skip navigation


Register for Latest Research

Stay Informed
Register with NCJRS to receive NCJRS's biweekly e-newsletter JUSTINFO and additional periodic emails from NCJRS and the NCJRS federal sponsors that highlight the latest research published or sponsored by the Office of Justice Programs.

NCJRS Abstract

The document referenced below is part of the NCJRS Virtual Library collection. To conduct further searches of the collection, visit the Virtual Library. See the Obtain Documents page for direction on how to access resources online, via mail, through interlibrary loans, or in a local library.


NCJ Number: 221173 Add to Shopping cart Find in a Library
Title: AVL/GPS for Front Line Policing
Journal: Law and Order  Volume:55  Issue:11  Dated:November 2007  Pages:46,48,50,51,53,54
Author(s): Brad Brewer
Date Published: November 2007
Page Count: 6
Type: Report (Technical)
Format: Article
Language: English
Country: United States of America
Annotation: This article discusses the benefits of automatic vehicle location (AVL) and global positioning system (GPS) software for front-line policing and provides guidance on technical issues involved in planning and implementing an AVL/GPS system for a police agency.
Abstract: Overall, current AVL/GPS applications for law enforcement have made significant progress in enhancing officer safety and making the job of front-line policing more efficient. An agency's ability to quickly trace an officer's vehicle location facilitates a rapid response when an officer is incapacitated and cannot verbally communicate his/her location. AVL/GPS systems also enable dispatchers to quickly determine which front-line officers are nearest to a reported emergency incident, so the closest vehicles can be dispatched to the scene. Currently, almost every software vendor offers some type of AVL and GPS software with either computer aided dispatch (CAD) software or mobile data terminal (MDT) software. The deployment of this software involves hardware considerations pertinent to installation in vehicles and mobile computing configurations in and outside the police vehicle. The software must also conform to various GPS standards. The cost-effectiveness of various AVL/GPS systems is discussed. The article notes the availability of cost-effective software systems that will enhance a radio system's ability to provide location information. Although there are various ways to configure GPS hardware, the typical setup for most agencies is a rooftop-mounted antenna with a GPS transceiver mounted in the vehicle. On average, a GPS transceiver may cost $500 and the matching antenna another $100, compared to the combination antenna that sells for approximately $310, a substantial savings.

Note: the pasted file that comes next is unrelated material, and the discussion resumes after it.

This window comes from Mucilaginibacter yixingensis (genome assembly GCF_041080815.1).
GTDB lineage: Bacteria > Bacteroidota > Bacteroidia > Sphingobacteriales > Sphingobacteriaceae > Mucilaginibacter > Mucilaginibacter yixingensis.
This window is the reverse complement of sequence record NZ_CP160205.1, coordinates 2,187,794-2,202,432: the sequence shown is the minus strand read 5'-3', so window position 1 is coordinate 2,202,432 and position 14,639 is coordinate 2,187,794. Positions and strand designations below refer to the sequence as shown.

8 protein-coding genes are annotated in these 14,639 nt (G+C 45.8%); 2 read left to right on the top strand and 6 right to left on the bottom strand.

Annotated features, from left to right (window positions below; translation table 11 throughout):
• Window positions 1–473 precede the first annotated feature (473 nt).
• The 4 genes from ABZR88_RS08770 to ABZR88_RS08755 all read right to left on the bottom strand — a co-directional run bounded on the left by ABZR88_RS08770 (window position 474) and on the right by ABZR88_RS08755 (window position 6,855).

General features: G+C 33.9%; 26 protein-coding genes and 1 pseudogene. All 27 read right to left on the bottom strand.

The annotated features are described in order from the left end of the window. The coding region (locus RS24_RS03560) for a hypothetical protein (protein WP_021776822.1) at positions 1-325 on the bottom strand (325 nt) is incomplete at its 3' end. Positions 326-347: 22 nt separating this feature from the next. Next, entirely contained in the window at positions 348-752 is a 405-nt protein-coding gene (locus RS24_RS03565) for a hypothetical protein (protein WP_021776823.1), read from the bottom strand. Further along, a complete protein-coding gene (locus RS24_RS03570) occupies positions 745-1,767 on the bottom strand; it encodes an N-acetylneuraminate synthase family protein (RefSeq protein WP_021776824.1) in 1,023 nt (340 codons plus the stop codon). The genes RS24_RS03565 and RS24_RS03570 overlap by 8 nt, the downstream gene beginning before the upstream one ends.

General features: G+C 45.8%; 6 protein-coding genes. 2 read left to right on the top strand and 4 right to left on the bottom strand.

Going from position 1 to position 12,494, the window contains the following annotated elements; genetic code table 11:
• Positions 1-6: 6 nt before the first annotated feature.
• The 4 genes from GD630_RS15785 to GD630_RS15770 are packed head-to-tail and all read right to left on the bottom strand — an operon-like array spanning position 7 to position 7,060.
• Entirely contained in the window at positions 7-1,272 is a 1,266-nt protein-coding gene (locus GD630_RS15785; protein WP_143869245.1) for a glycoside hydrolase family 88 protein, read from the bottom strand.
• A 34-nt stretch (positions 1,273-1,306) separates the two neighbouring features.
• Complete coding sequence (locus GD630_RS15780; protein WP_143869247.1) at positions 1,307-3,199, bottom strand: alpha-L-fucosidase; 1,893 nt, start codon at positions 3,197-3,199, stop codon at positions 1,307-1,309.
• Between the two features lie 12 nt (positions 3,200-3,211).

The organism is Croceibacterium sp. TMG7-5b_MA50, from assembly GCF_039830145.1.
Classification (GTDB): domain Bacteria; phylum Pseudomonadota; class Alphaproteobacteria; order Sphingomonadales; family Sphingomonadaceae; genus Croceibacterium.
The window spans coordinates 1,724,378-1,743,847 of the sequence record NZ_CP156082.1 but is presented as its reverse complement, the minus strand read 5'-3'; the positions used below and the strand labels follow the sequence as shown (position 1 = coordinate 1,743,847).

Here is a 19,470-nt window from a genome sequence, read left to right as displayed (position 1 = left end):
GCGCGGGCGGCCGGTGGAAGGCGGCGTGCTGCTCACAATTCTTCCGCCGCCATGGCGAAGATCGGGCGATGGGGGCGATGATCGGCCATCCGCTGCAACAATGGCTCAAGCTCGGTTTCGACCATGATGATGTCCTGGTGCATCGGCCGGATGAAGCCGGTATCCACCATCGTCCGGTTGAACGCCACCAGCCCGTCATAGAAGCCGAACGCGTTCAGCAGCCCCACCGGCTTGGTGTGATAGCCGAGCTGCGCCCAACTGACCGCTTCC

Main Term(s): Police equipment
Index Term(s): Computer software; Dispatching; Geographic information systems (GIS); Police cars; Police resource allocation; Police safety; Vehicle location monitors
To cite this abstract, use the following link:

*A link to the full-text document is provided whenever possible. For documents not available online, a link to the publisher's website is provided. Tell us how you use the NCJRS Library and Abstracts Database - send us your feedback.